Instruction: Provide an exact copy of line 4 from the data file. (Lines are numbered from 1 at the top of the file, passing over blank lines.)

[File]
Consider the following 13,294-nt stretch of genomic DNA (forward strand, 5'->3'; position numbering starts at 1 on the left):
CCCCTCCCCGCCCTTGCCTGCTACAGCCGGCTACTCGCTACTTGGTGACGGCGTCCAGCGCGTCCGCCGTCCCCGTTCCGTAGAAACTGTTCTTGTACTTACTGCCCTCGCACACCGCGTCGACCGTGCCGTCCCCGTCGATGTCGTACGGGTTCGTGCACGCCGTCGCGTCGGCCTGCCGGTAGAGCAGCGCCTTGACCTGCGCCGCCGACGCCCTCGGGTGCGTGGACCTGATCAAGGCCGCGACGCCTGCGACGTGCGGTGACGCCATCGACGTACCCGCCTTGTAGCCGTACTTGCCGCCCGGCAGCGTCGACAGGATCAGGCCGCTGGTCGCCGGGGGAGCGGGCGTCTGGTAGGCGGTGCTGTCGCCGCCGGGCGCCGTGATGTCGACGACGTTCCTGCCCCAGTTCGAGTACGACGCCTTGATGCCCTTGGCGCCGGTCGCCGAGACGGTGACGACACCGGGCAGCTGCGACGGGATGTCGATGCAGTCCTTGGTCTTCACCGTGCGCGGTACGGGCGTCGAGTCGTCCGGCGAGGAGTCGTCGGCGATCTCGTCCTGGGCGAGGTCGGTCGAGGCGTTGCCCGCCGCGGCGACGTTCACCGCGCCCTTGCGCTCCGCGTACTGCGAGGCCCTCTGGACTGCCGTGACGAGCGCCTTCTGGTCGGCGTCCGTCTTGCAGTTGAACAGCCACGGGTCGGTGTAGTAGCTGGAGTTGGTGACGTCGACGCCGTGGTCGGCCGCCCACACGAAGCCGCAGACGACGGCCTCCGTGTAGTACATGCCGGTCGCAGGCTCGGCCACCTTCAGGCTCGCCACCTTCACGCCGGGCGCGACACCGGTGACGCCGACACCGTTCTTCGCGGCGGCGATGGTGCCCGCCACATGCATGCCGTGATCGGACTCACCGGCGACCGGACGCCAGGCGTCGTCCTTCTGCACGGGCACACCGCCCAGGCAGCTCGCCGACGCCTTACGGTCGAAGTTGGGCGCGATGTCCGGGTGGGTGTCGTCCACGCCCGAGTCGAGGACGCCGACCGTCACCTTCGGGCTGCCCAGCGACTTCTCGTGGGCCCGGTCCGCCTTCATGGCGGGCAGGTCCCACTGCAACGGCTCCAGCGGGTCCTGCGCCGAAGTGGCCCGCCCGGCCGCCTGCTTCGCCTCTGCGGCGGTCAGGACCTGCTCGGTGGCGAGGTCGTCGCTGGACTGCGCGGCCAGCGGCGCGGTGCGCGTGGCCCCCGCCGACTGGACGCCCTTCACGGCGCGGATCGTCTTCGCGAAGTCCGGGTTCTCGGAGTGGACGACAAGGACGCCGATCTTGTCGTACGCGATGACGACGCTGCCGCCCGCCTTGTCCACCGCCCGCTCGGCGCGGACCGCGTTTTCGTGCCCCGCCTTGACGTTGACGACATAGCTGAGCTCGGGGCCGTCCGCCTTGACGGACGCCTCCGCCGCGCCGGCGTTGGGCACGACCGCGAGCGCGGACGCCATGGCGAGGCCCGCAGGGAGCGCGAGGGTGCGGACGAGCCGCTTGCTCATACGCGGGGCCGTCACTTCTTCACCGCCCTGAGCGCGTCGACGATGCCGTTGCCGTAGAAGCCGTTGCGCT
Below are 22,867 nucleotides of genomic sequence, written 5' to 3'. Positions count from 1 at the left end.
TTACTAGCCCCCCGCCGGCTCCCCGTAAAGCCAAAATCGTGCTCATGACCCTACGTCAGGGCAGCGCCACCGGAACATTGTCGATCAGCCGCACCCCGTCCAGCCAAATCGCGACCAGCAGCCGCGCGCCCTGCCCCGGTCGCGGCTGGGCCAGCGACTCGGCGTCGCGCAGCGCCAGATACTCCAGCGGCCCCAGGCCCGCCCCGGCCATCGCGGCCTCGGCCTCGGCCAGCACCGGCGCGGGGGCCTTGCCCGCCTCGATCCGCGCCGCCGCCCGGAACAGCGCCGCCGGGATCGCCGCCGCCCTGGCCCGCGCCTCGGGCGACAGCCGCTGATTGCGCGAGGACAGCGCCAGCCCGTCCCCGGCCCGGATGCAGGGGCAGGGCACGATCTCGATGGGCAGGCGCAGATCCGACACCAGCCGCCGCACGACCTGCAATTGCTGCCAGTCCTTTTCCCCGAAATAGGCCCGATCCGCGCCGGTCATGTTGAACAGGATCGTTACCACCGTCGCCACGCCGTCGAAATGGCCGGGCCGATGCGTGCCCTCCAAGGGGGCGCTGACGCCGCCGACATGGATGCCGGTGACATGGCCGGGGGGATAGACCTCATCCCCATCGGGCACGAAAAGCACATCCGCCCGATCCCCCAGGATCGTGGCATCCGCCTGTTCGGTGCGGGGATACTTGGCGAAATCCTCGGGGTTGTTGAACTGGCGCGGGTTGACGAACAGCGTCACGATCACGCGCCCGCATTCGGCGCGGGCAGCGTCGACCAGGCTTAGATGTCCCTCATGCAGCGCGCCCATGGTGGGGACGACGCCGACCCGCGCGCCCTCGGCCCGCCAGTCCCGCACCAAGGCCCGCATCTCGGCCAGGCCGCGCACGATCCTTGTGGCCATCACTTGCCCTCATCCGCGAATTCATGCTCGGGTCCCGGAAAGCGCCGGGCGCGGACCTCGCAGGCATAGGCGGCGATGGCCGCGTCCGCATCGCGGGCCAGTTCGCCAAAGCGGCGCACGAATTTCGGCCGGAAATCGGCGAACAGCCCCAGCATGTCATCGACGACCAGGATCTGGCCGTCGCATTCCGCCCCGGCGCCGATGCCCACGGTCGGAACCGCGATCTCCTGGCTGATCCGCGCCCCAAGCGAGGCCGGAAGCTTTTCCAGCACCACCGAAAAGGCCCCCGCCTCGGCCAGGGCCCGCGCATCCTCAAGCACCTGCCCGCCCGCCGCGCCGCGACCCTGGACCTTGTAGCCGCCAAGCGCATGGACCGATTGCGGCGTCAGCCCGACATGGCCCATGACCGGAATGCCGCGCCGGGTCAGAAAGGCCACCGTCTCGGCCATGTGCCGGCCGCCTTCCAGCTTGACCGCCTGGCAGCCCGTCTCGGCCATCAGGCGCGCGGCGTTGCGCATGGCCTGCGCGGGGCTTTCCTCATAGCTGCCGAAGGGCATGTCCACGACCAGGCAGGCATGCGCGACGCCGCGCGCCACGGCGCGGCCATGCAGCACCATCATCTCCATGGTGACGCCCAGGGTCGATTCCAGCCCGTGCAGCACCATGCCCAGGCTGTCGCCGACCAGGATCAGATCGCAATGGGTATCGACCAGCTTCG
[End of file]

TTACTAGCCCCCCGCCGGCTCCCCGTAAAGCCAAAATCGTGCTCATGACCCTACGTCAGGGCAGCGCCACCGGAACATTGTCGATCAGCCGCACCCCGTCCAGCCAAATCGCGACCAGCAGCCGCGCGCCCTGCCCCGGTCGCGGCTGGGCCAGCGACTCGGCGTCGCGCAGCGCCAGATACTCCAGCGGCCCCAGGCCCGCCCCGGCCATCGCGGCCTCGGCCTCGGCCAGCACCGGCGCGGGGGCCTTGCCCGCCTCGATCCGCGCCGCCGCCCGGAACAGCGCCGCCGGGATCGCCGCCGCCCTGGCCCGCGCCTCGGGCGACAGCCGCTGATTGCGCGAGGACAGCGCCAGCCCGTCCCCGGCCCGGATGCAGGGGCAGGGCACGATCTCGATGGGCAGGCGCAGATCCGACACCAGCCGCCGCACGACCTGCAATTGCTGCCAGTCCTTTTCCCCGAAATAGGCCCGATCCGCGCCGGTCATGTTGAACAGGATCGTTACCACCGTCGCCACGCCGTCGAAATGGCCGGGCCGATGCGTGCCCTCCAAGGGGGCGCTGACGCCGCCGACATGGATGCCGGTGACATGGCCGGGGGGATAGACCTCATCCCCATCGGGCACGAAAAGCACATCCGCCCGATCCCCCAGGATCGTGGCATCCGCCTGTTCGGTGCGGGGATACTTGGCGAAATCCTCGGGGTTGTTGAACTGGCGCGGGTTGACGAACAGCGTCACGATCACGCGCCCGCATTCGGCGCGGGCAGCGTCGACCAGGCTTAGATGTCCCTCATGCAGCGCGCCCATGGTGGGGACGACGCCGACCCGCGCGCCCTCGGCCCGCCAGTCCCGCACCAAGGCCCGCATCTCGGCCAGGCCGCGCACGATCCTTGTGGCCATCACTTGCCCTCATCCGCGAATTCATGCTCGGGTCCCGGAAAGCGCCGGGCGCGGACCTCGCAGGCATAGGCGGCGATGGCCGCGTCCGCATCGCGGGCCAGTTCGCCAAAGCGGCGCACGAATTTCGGCCGGAAATCGGCGAACAGCCCCAGCATGTCATCGACGACCAGGATCTGGCCGTCGCATTCCGCCCCGGCGCCGATGCCCACGGTCGGAACCGCGATCTCCTGGCTGATCCGCGCCCCAAGCGAGGCCGGAAGCTTTTCCAGCACCACCGAAAAGGCCCCCGCCTCGGCCAGGGCCCGCGCATCCTCAAGCACCTGCCCGCCCGCCGCGCCGCGACCCTGGACCTTGTAGCCGCCAAGCGCATGGACCGATTGCGGCGTCAGCCCGACATGGCCCATGACCGGAATGCCGCGCCGGGTCAGAAAGGCCACCGTCTCGGCCATGTGCCGGCCGCCTTCCAGCTTGACCGCCTGGCAGCCCGTCTCGGCCATCAGGCGCGCGGCGTTGCGCATGGCCTGCGCGGGGCTTTCCTCATAGCTGCCGAAGGGCATGTCCACGACCAGGCAGGCATGCGCGACGCCGCGCGCCACGGCGCGGCCATGCAGCACCATCATCTCCATGGTGACGCCCAGGGTCGATTCCAGCCCGTGCAGCACCATGCCCAGGCTGTCGCCGACCAGGATCAGATCGCAATGGGTATCGACCAGCTTCG